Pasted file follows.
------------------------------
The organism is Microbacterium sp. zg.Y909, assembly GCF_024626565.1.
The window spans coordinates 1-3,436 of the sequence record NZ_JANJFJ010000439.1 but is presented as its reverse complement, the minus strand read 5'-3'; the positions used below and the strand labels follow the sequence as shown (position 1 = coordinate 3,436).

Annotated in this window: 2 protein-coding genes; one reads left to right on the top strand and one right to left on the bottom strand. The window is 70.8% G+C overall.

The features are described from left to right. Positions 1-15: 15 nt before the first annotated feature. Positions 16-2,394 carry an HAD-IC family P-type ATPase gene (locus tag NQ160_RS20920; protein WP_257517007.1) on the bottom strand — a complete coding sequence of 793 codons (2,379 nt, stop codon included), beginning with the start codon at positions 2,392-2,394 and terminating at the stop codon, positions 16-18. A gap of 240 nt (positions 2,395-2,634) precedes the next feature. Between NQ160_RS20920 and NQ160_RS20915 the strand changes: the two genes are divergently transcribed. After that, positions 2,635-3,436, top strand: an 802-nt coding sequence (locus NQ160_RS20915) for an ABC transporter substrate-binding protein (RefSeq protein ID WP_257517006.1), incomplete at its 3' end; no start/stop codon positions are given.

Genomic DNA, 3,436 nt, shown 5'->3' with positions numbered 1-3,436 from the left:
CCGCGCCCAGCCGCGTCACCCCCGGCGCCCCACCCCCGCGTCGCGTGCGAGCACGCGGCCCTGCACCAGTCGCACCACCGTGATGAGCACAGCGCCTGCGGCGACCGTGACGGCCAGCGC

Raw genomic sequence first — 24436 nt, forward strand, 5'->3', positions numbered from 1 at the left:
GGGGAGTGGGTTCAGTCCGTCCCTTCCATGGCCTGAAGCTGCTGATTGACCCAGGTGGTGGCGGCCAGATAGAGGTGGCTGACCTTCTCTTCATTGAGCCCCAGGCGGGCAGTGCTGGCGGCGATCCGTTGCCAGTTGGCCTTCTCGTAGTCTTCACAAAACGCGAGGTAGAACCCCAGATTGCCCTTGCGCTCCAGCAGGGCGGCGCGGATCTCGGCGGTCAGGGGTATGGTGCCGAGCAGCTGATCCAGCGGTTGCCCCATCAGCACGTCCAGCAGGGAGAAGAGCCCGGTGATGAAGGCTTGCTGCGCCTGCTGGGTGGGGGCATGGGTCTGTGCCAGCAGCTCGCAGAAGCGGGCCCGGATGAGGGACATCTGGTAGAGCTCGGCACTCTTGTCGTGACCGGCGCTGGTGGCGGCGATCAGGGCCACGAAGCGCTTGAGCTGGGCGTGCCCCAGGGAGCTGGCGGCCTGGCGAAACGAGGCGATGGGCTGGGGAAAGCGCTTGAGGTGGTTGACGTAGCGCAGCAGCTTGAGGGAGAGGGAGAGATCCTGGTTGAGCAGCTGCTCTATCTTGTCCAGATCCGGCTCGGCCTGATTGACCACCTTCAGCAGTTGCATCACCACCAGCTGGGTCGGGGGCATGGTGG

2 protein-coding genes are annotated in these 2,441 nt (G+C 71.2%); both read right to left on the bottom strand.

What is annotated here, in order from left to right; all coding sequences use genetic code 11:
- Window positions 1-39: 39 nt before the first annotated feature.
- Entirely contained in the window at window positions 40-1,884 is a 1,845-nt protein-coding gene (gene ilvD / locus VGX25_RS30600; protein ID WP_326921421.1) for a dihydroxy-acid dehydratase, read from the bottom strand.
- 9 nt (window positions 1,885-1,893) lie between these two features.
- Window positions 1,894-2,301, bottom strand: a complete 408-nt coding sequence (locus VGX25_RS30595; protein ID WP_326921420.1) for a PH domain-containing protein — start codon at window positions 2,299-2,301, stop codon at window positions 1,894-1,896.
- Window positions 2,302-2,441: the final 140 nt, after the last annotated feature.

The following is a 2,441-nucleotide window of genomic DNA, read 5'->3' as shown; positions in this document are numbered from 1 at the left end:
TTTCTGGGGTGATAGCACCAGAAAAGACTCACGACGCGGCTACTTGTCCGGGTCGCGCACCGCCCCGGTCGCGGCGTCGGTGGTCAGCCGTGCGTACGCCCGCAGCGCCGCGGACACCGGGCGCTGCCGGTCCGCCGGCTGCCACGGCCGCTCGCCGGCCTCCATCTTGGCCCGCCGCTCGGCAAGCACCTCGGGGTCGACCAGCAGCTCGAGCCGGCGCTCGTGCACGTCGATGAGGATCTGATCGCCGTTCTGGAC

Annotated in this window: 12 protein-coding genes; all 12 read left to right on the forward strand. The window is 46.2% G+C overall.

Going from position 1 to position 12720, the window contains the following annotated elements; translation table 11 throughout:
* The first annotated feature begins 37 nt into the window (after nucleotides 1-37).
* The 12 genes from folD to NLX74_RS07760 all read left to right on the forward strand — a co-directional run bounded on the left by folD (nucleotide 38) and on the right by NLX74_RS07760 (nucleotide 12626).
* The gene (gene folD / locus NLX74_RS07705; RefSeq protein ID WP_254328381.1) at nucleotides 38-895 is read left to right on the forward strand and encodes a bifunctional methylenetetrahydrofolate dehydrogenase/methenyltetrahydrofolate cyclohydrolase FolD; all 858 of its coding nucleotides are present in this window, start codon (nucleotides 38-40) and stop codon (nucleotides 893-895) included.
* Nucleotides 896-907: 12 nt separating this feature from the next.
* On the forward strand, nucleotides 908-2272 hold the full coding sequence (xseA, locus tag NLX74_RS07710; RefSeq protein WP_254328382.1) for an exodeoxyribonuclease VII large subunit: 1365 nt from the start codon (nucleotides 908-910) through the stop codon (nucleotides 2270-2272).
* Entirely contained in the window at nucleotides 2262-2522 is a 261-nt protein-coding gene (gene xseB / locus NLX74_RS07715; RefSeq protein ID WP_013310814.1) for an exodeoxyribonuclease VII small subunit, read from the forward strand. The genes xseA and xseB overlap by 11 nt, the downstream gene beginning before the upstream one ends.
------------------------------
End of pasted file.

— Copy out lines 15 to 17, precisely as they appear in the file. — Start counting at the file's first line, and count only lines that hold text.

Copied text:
- Window positions 2,302-2,441: the final 140 nt, after the last annotated feature.

The following is a 2,441-nucleotide window of genomic DNA, read 5'->3' as shown; positions in this document are numbered from 1 at the left end:
TTTCTGGGGTGATAGCACCAGAAAAGACTCACGACGCGGCTACTTGTCCGGGTCGCGCACCGCCCCGGTCGCGGCGTCGGTGGTCAGCCGTGCGTACGCCCGCAGCGCCGCGGACACCGGGCGCTGCCGGTCCGCCGGCTGCCACGGCCGCTCGCCGGCCTCCATCTTGGCCCGCCGCTCGGCAAGCACCTCGGGGTCGACCAGCAGCTCGAGCCGGCGCTCGTGCACGTCGATGAGGATCTGATCGCCGTTCTGGAC